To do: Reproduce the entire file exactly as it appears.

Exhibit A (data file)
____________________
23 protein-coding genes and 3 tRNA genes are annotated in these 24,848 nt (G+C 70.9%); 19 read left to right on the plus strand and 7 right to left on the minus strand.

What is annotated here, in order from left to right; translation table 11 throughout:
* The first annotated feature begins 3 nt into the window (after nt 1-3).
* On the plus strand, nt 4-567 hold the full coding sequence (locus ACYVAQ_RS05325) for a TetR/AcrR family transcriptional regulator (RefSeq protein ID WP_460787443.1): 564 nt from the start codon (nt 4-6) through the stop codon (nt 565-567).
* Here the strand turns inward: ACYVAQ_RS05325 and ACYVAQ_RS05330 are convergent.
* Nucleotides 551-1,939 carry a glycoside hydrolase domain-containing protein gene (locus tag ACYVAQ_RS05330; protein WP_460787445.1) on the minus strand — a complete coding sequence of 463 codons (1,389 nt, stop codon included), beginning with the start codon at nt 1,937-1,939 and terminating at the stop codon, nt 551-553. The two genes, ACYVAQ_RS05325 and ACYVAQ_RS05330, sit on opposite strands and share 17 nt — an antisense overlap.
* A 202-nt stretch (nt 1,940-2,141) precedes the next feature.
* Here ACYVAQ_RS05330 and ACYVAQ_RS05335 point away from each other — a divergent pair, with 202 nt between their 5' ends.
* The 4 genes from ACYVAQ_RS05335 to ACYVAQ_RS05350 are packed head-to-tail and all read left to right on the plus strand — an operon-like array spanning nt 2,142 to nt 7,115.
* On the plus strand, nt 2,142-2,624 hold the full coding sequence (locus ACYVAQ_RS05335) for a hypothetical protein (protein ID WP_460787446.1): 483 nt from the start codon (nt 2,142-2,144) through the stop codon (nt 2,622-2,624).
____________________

23 protein-coding genes and 3 tRNA genes are annotated in these 24,848 nt (G+C 70.9%); 19 read left to right on the plus strand and 7 right to left on the minus strand.

What is annotated here, in order from left to right; translation table 11 throughout:
* The first annotated feature begins 3 nt into the window (after nt 1-3).
* On the plus strand, nt 4-567 hold the full coding sequence (locus ACYVAQ_RS05325) for a TetR/AcrR family transcriptional regulator (RefSeq protein ID WP_460787443.1): 564 nt from the start codon (nt 4-6) through the stop codon (nt 565-567).
* Here the strand turns inward: ACYVAQ_RS05325 and ACYVAQ_RS05330 are convergent.
* Nucleotides 551-1,939 carry a glycoside hydrolase domain-containing protein gene (locus tag ACYVAQ_RS05330; protein WP_460787445.1) on the minus strand — a complete coding sequence of 463 codons (1,389 nt, stop codon included), beginning with the start codon at nt 1,937-1,939 and terminating at the stop codon, nt 551-553. The two genes, ACYVAQ_RS05325 and ACYVAQ_RS05330, sit on opposite strands and share 17 nt — an antisense overlap.
* A 202-nt stretch (nt 1,940-2,141) precedes the next feature.
* Here ACYVAQ_RS05330 and ACYVAQ_RS05335 point away from each other — a divergent pair, with 202 nt between their 5' ends.
* The 4 genes from ACYVAQ_RS05335 to ACYVAQ_RS05350 are packed head-to-tail and all read left to right on the plus strand — an operon-like array spanning nt 2,142 to nt 7,115.
* On the plus strand, nt 2,142-2,624 hold the full coding sequence (locus ACYVAQ_RS05335) for a hypothetical protein (protein ID WP_460787446.1): 483 nt from the start codon (nt 2,142-2,144) through the stop codon (nt 2,622-2,624).